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1/24/16

Oil: Will Cheap Oil Kill Global Stability ? "No it won't say experts-Yes it will says Wall Street PR on steroids" - by Judy Dempsey

Kris Bledowski, Director of economic studies at the Manufacturers Alliance for Productivity and Innovation notes:

"The answer depends on how “stability” is defined. In political terms, one could see some instability creep in or deepen in countries where oil plays a disproportionately large fiscal role.

Yet this impact would be felt locally rather than globally, andmostly in countries with already-weak polities. Venezuela, Nigeria, or parts of the Middle East come to mind. It’s less likely  that potential conflicts could spill over outside domestic or localtheaters.

The economic impact has already been felt the world over. In the United States, mining activity has depressed industrial output, while in Canada the entire economy plunged into recession in 2015 as a result of sharply lower oil prices.

At the same time, income losses are being at least partly offset by gains on the consumer end. Shifts in relative prices of major inputs or outputs occur all the time,and the world economy is resilient enough to absorb them. Overall, oil and its derivatives make up a small and declining share of unit energy costs.

If global investment flows are more unpredictable, currencies more volatile, and changes in income more pronounced, other factors should be taken into account as well. Among them are differences in monetary policies (in the United States and the EU), private debt levels (in Brazil and China), and economic governance (in Russia and Saudi Arabia).

Ian Bremmer, President and founder of Eurasia Group says: 
"Did Mikhail Gorbachev’s reforms kill Soviet stability? No. They hastened the melting of frozen instability. That’s the impact of cheap oil on the Middle East, in particular the Sunni Arab petrostates and the governments that rely on their largesse.

There’s already little domestic legitimacy keeping these regimes in place. The United States has little desire toact as the region’s policeman, and nobody else is going to pick up the baton.

Communication technologies allow disenchanted young men to more easily mobilize.

And there are scant few social, economic, and political reform efforts among the governments themselves; security solutions don’t address the underlying problems. Cheap oil makes those conflicts grow sharper. And faster."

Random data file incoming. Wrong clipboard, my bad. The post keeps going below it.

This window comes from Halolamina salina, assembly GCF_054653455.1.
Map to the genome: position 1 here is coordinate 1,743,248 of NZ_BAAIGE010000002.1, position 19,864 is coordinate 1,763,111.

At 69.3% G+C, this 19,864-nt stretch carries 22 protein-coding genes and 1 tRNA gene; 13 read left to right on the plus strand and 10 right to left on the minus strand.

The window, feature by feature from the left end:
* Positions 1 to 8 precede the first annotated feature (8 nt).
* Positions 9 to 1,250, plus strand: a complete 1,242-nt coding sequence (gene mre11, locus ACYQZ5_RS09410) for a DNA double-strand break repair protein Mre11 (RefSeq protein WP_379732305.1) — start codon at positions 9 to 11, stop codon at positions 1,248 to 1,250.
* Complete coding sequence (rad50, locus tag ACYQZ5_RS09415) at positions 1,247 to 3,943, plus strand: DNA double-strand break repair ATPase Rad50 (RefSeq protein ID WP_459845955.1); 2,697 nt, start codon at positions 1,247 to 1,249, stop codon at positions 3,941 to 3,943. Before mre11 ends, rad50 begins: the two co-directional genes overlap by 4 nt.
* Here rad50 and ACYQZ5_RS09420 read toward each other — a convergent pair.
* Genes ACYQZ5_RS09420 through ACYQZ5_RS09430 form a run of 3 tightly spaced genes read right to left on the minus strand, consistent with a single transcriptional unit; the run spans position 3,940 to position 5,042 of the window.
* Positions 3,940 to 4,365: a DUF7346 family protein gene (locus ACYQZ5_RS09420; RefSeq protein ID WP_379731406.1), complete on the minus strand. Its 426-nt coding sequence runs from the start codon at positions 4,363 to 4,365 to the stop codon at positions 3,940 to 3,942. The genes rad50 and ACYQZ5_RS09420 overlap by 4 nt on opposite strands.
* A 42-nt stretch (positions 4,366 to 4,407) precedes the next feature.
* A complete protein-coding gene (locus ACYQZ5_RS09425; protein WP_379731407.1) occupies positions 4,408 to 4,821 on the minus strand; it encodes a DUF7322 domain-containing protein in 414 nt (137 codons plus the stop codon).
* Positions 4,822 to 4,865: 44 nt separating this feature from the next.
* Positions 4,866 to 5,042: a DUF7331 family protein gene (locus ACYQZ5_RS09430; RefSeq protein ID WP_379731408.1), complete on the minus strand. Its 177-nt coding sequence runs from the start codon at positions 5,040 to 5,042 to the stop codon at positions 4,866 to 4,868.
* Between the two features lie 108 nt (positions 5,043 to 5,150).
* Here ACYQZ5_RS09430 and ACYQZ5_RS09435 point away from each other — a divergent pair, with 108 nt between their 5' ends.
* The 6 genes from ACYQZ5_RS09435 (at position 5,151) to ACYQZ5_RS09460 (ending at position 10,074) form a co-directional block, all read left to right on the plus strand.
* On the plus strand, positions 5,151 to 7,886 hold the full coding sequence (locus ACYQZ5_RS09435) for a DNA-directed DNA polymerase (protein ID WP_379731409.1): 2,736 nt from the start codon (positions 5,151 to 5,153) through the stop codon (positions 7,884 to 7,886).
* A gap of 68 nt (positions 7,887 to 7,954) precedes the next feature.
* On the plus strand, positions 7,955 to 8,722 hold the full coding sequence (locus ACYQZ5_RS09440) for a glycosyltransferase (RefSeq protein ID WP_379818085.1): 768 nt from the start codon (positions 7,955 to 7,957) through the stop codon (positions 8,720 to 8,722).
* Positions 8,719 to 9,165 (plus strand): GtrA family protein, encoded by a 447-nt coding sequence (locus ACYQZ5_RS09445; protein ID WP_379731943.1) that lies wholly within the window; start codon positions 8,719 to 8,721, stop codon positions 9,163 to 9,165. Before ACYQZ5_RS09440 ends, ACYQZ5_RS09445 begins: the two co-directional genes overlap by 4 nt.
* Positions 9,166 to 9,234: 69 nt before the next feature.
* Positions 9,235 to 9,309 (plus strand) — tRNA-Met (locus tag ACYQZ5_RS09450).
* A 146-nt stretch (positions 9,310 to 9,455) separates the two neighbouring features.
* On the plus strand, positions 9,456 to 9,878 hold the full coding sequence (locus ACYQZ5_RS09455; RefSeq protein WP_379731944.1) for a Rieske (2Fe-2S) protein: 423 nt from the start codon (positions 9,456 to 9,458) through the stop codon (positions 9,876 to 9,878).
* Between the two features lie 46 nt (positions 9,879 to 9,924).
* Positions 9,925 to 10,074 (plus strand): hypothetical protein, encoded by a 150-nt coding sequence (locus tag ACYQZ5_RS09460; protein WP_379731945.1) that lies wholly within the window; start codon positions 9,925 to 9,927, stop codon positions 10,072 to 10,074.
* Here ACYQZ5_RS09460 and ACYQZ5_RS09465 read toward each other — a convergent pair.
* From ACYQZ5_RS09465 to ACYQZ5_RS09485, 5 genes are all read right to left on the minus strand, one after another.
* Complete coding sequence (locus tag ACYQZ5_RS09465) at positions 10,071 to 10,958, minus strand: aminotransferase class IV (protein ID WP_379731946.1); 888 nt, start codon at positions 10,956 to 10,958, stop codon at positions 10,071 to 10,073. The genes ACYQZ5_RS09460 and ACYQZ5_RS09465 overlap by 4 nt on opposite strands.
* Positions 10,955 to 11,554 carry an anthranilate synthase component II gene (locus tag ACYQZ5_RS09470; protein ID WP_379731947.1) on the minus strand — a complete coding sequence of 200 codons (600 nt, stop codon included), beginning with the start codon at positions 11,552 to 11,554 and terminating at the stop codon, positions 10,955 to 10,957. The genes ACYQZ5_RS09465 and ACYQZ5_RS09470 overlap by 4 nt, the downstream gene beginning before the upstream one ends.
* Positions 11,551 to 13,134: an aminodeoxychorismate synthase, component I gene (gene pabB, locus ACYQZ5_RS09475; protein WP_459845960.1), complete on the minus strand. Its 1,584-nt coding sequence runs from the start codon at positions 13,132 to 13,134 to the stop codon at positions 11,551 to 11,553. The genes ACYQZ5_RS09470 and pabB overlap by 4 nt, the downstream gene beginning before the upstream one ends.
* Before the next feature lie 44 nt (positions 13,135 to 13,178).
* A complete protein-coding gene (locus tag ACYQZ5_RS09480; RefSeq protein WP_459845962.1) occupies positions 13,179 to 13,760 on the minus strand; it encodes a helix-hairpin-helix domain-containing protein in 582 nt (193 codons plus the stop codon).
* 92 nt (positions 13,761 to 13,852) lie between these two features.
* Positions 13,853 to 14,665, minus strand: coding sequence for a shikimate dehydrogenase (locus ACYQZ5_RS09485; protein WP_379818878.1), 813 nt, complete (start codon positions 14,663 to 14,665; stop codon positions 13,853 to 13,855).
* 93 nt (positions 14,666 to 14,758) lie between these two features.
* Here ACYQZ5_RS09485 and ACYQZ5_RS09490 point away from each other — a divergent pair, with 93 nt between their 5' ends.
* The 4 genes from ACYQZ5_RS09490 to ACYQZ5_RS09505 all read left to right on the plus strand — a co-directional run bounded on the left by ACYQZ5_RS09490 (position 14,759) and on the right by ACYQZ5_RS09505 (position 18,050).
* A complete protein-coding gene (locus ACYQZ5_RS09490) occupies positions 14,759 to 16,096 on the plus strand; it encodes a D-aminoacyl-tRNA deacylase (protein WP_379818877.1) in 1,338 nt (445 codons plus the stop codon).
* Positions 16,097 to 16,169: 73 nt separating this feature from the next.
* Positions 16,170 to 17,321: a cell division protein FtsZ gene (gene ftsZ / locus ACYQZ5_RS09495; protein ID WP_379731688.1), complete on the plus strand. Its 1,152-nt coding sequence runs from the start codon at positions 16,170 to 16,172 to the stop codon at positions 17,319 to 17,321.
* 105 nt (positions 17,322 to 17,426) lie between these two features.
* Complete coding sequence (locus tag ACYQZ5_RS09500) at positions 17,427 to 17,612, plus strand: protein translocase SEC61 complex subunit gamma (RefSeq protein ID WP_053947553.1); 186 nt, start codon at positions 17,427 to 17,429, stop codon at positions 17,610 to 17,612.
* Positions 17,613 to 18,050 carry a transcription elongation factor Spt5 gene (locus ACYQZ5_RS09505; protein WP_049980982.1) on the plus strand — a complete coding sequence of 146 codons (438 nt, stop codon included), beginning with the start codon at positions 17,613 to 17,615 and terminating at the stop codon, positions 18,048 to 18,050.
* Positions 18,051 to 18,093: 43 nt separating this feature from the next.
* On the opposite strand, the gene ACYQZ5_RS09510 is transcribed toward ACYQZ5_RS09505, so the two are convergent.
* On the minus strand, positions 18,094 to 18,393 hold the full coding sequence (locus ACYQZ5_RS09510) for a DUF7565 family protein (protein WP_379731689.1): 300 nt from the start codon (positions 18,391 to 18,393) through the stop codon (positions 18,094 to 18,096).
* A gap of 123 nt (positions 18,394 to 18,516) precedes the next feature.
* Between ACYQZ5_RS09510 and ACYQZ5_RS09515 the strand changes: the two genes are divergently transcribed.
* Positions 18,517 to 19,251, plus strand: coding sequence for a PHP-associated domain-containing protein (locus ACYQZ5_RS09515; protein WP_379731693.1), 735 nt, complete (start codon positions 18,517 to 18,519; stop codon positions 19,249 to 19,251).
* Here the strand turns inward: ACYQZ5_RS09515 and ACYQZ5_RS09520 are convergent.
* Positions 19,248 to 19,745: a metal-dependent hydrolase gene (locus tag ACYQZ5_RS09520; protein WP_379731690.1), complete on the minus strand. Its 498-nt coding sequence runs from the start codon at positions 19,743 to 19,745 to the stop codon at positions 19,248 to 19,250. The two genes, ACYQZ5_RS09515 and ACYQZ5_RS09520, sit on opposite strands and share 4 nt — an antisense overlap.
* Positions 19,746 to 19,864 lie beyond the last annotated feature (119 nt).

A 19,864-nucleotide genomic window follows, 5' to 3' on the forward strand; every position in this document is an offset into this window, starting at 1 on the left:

Jan Cienski, Energy and security editor at POLITICO says:
"No, cheap oil won’t kill global stability—infact, it will bolster it. That doesn’t mean low oil prices aren’t terrible news for a host of countries like Russia, Saudi Arabia, Venezuela, Angola, and other emerging markets that have built their budgets on oil exports. But as their revenues shrink, their largely autocratic rulers will have to focus more on keeping their people from rebelling over budget cuts and less on causing trouble abroad.

No, cheap oil won’t kill global stability—in fact, it will bolster it. That doesn’t mean low oil prices aren’t terrible news for a host of countries like Russia, Saudi Arabia, Venezuela, Angola, and other emerging markets that have built their budgets on oil exports.

But as their revenues shrink, their largely autocratic rulers will have to focus more on keeping their people from rebelling over budget cuts and less on causing trouble abroad."

Deborah Gordon, Director of Carnegie’s Energy and Climate Program notes: "mighty global omnipotence is often attributed to oil. But it’s unclear whether low (or high) oil prices themselves can be squarely blamed for growing global instability. Increasing oil market volatility, however, could prove to be a stronger destabilizing force.

If oil prices continue to swing wildly back and forth in the years ahead, this could confound economic, technological, and geopolitical fundamentals."

Note EU-Digest: Wall Street and the financial Industry seem to be the only ones who are saying that lower oil prices will contribute to Global Economic and Political Instability , mainly because it hurts their energy investments and market portfolio's . The drop in oil prices, however, has been very beneficial  to consumers and the the economy in general.

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